ITS HISTORY, CHEMISTRY, MINERALOGY, GEOLOGY,
METALLURGY, USES, PREPARATIONS, ANALYSIS,
PRODUCTION, AND VALUATION; WITH
FOR STUDENTS, MANUFACTURERS, AND
USERS OF ANTIMONY.
CHUN G YU WANG, M.A., B.Sc.,
ME51. AM. INST. M.K.; MEM. IKON AND STEEL I2.&T. ;
MINING ENGINEER. TO THE CHUNG LOU GENERAL MINING Co. ;
MINING ENGINEER AND METALLURGIST TO THE WAH CHANG MINING AXD SMELTING GO.
GEOLOGIST FOR THE HUNAN PROVINCE; GENElAL CONSULTING JiSGlXKER, V.'£C.
L O N D O N :
CHARLES GEIFFI N & COMPANY, LIMITED,
EXETER STREET, STRAND, W.C. 2.
PROFESSOR JAMES FURMAN KEMP
UNDER WHOSE GUIDANCE THE AUTHOR HAS LEARNED
THE VALUE AND METHODS OF SCIENTIFIC
AS A TOKEN OF GRATITUDE.
P R E F A C E .
A METALLURGICAL work in English by a Chinese author is unusual;
but long residence in America, and in England and other parts of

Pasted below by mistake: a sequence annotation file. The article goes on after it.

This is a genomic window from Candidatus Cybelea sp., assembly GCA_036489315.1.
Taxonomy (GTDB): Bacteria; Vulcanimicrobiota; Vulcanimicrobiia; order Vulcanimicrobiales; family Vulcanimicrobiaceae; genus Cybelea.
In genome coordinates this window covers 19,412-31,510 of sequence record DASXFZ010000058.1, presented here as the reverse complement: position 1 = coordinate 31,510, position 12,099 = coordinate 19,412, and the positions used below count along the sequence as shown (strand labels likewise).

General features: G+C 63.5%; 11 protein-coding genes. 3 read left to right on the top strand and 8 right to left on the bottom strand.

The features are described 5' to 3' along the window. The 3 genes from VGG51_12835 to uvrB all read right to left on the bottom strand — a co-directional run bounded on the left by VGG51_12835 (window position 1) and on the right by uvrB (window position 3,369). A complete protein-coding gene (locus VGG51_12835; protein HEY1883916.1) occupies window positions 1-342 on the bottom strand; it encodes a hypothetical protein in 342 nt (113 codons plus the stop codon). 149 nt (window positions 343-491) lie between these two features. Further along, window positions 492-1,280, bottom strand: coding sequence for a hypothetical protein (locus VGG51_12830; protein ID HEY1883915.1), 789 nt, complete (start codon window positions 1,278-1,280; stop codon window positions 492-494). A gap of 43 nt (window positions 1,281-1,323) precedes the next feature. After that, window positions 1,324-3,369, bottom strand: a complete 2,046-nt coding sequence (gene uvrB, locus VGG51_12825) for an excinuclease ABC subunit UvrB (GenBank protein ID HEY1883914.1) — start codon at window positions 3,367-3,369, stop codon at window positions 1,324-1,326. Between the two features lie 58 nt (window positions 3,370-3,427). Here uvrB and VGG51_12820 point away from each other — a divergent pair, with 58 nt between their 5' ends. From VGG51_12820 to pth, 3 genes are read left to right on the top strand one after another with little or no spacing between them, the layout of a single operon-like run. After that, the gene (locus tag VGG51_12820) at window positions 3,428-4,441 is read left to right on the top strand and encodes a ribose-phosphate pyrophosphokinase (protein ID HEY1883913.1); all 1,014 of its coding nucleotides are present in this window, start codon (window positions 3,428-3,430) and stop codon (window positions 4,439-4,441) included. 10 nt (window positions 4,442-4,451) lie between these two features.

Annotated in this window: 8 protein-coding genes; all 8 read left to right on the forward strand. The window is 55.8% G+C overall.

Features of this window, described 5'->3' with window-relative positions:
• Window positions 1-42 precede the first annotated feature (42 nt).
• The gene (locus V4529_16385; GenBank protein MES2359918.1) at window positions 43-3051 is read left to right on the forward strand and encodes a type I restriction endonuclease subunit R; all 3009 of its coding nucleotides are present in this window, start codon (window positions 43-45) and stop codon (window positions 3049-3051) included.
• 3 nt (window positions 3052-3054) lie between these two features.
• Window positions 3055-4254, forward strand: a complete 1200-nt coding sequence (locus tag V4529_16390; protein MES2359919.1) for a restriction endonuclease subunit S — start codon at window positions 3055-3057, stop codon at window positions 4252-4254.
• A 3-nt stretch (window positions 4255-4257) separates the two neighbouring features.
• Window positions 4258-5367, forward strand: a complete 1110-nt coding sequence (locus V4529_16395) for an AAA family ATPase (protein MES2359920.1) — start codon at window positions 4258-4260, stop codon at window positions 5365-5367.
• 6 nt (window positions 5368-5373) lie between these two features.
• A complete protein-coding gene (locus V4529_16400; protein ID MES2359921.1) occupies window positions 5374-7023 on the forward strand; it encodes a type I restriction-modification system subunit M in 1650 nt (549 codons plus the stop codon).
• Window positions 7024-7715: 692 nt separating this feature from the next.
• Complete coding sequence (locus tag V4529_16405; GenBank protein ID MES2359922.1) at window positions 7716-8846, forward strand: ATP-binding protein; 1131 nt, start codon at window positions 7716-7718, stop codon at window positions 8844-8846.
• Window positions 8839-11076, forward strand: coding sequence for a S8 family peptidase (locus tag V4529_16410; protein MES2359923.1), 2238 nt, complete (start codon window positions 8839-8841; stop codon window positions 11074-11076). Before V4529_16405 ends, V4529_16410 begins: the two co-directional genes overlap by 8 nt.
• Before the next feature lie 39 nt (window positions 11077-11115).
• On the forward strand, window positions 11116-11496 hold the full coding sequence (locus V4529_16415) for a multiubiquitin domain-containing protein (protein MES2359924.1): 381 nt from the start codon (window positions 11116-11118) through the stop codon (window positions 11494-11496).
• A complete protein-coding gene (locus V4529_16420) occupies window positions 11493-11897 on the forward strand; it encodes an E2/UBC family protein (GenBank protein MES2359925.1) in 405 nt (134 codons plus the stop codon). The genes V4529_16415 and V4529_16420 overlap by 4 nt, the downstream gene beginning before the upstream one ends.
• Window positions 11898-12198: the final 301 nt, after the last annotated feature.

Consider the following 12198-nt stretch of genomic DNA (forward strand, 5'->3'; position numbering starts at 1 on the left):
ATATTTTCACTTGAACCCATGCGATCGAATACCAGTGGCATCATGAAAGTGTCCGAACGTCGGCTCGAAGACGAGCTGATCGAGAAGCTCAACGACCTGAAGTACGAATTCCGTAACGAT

Europe, and much study of English literature, have familiarised
me with the language, and have encouraged me to make it the
medium for presenting my work to the English-speaking public :
and I desire to express my thanks to Messrs Charles Griffin & Co.
for the opportunity they have afforded me of doing so.
My researches concerning Antimony have extended over several
years, and I would express my thanks to Professor Kemp, of Columbia
University, for his valuable guidance.
References to Antimony are scattered through the technical litera-
ture of many languages, and the subject is dealt with in general
treatises on metallurgy. There does not, however, appear to be
any English text-book devoted to its special consideration, and
foreign works on this subject are not readily accessible to English
readers, who have had to content themselves with the necessarily
condensed notes in the standard work on metallurgy by Phillips
and Bauerman, and Professor Louis' translation of Carl SchnabeVs
work. These, although valuable, do not claim to be exhaustive, and
the modern volatilisation pr